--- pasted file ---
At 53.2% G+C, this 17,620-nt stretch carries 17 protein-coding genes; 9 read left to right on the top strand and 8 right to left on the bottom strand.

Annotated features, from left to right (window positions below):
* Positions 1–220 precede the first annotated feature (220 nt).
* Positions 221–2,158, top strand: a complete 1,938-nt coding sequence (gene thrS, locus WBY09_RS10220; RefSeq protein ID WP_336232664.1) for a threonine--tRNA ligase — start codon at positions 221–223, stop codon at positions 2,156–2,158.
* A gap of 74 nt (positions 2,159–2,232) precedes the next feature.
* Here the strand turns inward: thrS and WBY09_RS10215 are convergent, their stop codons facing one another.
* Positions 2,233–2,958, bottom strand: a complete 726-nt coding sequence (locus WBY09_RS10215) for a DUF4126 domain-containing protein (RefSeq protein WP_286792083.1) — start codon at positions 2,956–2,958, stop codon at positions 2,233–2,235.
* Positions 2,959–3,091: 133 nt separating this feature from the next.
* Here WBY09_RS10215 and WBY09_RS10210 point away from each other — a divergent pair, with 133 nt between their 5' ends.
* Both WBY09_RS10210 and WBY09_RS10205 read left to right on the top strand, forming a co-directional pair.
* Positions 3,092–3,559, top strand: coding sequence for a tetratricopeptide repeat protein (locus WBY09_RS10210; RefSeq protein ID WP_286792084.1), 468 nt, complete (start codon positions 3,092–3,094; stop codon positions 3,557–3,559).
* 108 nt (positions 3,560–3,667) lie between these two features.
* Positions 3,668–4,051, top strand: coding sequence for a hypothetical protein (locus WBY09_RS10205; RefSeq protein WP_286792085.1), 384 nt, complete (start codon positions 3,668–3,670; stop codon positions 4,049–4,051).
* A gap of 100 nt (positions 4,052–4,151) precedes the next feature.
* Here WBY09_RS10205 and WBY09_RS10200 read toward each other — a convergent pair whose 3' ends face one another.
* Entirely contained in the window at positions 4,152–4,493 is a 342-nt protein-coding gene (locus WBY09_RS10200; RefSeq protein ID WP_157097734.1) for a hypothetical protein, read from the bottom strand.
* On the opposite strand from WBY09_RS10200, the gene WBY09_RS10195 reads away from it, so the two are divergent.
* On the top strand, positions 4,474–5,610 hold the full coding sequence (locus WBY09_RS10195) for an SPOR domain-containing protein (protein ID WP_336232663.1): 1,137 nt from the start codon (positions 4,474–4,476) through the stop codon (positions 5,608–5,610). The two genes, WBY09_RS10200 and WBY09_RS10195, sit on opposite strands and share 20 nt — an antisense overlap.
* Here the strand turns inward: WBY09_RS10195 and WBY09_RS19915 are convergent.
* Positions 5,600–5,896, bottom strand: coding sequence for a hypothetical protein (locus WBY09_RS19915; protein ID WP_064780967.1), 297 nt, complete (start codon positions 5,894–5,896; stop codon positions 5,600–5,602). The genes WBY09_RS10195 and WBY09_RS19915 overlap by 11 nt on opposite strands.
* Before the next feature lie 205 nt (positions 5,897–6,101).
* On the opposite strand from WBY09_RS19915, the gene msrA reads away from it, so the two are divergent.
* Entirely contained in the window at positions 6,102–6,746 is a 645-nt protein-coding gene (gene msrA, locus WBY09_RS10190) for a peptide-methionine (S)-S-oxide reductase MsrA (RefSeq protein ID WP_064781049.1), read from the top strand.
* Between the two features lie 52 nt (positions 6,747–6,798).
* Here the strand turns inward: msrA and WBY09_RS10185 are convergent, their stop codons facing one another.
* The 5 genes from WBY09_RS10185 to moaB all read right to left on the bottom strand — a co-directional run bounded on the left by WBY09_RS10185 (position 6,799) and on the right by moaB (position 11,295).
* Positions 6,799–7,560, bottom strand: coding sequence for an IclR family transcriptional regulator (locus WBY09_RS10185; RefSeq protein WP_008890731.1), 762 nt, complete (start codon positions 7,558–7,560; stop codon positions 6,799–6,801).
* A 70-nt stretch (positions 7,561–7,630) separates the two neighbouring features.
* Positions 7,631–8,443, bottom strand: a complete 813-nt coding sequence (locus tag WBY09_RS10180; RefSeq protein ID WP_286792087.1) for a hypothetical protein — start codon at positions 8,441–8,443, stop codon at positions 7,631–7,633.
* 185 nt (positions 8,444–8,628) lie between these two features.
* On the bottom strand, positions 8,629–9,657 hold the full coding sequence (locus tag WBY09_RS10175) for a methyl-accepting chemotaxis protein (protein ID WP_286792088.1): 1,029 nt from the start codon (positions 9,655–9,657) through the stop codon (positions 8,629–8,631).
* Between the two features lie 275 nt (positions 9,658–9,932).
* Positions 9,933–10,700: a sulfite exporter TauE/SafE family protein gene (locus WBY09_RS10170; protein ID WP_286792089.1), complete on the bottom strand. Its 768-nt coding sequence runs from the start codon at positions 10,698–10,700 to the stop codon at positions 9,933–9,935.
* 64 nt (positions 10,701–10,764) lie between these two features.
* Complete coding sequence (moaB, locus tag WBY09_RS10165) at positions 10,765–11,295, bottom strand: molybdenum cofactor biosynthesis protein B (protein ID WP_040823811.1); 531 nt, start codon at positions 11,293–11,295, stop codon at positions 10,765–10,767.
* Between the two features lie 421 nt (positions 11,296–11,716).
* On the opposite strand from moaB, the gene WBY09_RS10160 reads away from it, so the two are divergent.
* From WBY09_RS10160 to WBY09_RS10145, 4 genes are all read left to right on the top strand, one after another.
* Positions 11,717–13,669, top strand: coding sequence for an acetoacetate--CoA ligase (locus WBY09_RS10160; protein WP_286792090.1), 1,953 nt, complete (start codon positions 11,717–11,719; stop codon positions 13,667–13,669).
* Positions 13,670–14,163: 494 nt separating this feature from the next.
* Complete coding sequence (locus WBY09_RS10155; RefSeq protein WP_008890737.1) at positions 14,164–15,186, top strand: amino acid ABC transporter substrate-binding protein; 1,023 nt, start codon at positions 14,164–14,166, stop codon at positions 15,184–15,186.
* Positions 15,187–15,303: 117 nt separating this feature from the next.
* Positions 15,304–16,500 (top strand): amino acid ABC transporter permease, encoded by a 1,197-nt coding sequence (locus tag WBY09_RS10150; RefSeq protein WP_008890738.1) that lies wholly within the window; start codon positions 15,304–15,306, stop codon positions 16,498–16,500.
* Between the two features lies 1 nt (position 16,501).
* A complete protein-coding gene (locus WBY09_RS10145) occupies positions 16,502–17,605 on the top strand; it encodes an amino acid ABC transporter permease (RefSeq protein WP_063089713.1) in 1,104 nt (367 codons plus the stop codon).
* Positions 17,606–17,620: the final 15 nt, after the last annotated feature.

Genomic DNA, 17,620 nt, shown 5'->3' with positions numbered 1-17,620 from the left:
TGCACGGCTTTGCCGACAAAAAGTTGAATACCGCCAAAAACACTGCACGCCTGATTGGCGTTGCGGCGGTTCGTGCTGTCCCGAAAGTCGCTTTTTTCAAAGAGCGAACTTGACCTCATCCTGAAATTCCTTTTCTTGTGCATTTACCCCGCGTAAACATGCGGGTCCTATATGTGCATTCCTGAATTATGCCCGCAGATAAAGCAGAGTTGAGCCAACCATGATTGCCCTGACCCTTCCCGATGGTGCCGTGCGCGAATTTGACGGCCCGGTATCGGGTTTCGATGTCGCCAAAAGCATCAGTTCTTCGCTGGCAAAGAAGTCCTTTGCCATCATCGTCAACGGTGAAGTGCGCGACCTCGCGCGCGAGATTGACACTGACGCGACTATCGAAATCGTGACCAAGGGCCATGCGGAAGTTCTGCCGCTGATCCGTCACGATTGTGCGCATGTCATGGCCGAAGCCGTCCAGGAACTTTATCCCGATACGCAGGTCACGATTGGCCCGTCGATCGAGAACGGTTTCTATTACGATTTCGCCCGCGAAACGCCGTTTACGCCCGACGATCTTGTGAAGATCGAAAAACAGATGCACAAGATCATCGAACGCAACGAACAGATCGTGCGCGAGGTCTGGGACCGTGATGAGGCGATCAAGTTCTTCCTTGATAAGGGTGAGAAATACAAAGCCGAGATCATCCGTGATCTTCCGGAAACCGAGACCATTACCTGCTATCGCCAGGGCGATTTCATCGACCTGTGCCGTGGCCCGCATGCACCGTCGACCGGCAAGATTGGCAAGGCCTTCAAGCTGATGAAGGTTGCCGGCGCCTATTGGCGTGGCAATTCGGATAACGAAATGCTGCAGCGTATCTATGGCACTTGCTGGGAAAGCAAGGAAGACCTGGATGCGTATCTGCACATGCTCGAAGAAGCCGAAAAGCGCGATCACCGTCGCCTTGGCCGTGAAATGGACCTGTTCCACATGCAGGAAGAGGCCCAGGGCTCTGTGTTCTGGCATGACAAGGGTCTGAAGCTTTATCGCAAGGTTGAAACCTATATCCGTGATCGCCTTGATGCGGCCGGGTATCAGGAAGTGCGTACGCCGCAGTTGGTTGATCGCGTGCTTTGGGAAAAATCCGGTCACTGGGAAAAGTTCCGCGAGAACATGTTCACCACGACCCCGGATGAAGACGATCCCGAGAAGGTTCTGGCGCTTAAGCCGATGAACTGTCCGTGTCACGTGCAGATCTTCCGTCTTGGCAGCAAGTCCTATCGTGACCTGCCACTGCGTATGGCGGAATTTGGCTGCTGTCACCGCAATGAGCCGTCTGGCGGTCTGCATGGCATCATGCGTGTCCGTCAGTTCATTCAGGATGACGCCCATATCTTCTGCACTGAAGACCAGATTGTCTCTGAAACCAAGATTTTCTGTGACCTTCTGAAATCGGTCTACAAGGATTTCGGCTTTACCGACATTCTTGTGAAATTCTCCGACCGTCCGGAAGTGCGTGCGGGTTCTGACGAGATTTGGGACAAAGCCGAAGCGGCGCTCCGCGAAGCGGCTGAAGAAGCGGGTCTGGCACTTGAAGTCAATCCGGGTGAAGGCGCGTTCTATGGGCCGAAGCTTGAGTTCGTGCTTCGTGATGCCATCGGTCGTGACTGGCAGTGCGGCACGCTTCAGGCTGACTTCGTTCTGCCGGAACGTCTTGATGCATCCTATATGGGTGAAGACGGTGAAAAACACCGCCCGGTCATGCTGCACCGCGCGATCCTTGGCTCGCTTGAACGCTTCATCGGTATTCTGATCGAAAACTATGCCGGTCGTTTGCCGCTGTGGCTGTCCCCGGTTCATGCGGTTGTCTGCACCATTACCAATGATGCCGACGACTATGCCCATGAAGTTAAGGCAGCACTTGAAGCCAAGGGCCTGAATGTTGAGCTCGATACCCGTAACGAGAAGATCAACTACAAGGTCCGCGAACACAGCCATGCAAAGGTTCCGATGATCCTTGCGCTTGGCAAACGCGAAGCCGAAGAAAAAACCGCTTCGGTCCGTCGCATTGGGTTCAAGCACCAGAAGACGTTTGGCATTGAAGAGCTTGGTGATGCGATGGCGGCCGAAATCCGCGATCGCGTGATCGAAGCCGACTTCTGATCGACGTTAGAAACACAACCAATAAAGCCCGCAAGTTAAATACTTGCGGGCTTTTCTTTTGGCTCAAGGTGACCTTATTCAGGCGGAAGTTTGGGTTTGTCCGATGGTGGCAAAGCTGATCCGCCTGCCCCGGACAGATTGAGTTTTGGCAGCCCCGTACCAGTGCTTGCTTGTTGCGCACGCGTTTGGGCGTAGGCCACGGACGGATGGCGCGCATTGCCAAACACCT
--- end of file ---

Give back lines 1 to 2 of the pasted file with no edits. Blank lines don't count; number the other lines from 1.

At 53.2% G+C, this 17,620-nt stretch carries 17 protein-coding genes; 9 read left to right on the top strand and 8 right to left on the bottom strand.

Annotated features, from left to right (window positions below):